Gary King on great ideas and being a ‘changemaker’ [interview]

Gary King

Gary King is deputy headteacher at Isca Academy in Exeter, where he leads Teaching and Learning. He frequently writes an educational blog focusing on all aspects of teaching, learning and wellbeing, and is also a keynote speaker. Gary works with every member of staff across the College to promote excellence in the classroom, and his vision is to encourage collaboration across the learning community to ensure Isca’s young people are the best they can possibly be. 

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Gary King is deputy headteacher at Devon’s Isca Academy, as well as a blogger and frequent TeachMeet speaker. As his school goes from strength-to-strength, we pick the mind of one of the UK’s most enthusiastic educators.


1) In 2016, Ofsted graded Isca Academy in Exeter as 'a Good School in every category'. As deputy headteacher, how do you help Isca to achieve its goals?


Obviously I work tirelessly to drive whole school improvement along with the rest of our fantastic team, and when I say team, I mean everyone at Isca Academy. My primary focus has been around teaching & learning and, in particular, addressing workload and enhancing teacher wellbeing. Also, to ensure that all teachers can focus on their practice in order to secure the best possible progress for all our students, we have moved away from lesson observations and instead are moving to a model of triangulating the big picture over time, focussing on typicality rather than one-off ‘show pony’ observations.


From Gary King


2) The school's range of extracurricular activities stood out to Ofsted inspectors. Tell us more about them.


We offer an extensive range of extracurricular activities spread across a wide range of subject areas. Not only do we run these in the traditional sense (lunchtime, after school and so on), we also look to integrate extraordinary learning into our curriculum too. For example, we offer a Duke Of Edinburgh to all Year 9 students as a timetabled lesson. In addition to this, we also ensure that everything we do is fully inclusive and accessible to all our students, including all our trips and visits.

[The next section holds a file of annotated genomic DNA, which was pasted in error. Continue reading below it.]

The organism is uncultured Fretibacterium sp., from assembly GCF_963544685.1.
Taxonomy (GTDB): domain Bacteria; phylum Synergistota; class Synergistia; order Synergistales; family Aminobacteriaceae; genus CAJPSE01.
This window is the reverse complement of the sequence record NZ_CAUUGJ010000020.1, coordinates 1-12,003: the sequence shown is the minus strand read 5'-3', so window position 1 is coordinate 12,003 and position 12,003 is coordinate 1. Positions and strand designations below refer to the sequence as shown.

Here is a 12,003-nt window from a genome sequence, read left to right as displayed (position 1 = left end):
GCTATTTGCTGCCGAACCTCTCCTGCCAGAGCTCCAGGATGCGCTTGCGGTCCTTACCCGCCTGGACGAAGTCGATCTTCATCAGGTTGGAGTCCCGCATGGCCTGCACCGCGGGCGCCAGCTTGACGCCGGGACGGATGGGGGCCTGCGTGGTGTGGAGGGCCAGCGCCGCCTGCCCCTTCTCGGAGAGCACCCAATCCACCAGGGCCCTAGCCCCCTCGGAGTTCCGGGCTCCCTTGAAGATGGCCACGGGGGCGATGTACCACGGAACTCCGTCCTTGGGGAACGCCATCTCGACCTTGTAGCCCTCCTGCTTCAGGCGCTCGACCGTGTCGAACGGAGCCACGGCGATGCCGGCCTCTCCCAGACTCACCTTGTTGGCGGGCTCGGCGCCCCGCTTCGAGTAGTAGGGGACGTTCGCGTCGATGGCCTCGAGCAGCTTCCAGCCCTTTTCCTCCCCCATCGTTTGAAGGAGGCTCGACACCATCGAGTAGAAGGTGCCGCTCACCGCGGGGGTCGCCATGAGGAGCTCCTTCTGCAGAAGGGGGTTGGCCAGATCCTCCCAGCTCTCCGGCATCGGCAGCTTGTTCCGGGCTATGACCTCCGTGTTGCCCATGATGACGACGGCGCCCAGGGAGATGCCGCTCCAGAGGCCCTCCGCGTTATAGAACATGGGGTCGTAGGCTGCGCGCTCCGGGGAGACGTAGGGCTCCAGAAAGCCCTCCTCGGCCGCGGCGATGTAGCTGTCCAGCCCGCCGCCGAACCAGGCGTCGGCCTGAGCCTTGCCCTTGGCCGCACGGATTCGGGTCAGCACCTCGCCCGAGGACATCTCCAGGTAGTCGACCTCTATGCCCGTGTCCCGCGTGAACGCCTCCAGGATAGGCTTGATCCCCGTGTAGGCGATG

From Isca Academy


3) Your Twitter bio describes you as a 'changemaker'. What does this word mean to you, and how to you put it into action?


I believe we need to challenge the mindset around teaching and learning. We need to move away from the perceived ‘process’ and doing more of the same, usually underpinned by a tick box mentality to satisfy what we think external bodies may want to see. I actively look deeper into what really matters: cognition, pedagogy and pupil progress. I think I’ve used the term ‘changemaker’ to outline my risk-taking approach to all aspects around the leadership of teaching and learning.

 


4) You're an active education community member, with quite the following on Twitter. What do you get from collaborating and networking with others online?


Ideas, ideas, ideas! I think it’s great and highly-effective to have the ability to reach out to colleagues across the world. Being able to share ideas, thoughts and gain opinion on educational thinking helps to inform how I shape various aspects of school development here at Isca Academy.

 


5) What would be your top tips for supplying a colleague with feedback?


I believe feedback has to be based on a clear and agreed focus, and of course, factual. All too often I hear anecdotes and tales of woe (usually via social media) whereby teachers are furnished with feedback focusing on nonsense policy - for example, ‘how much green pen was missing from students books’! My advice is to offer feedback that is incisive, factual and will prompt developmental and meaningful dialogue around pedagogy.


6) What do you hope to achieve in the next year?


More of the same: collaboration with colleagues on the latest and emerging thinking around pedagogy, leading to high levels of pupil progress. Providing support and opportunities for all teachers who are CPD and research-rich in their practice, and growing a school culture that continues to embrace risk taking, underpinned with high levels of challenge in a low threat environment.


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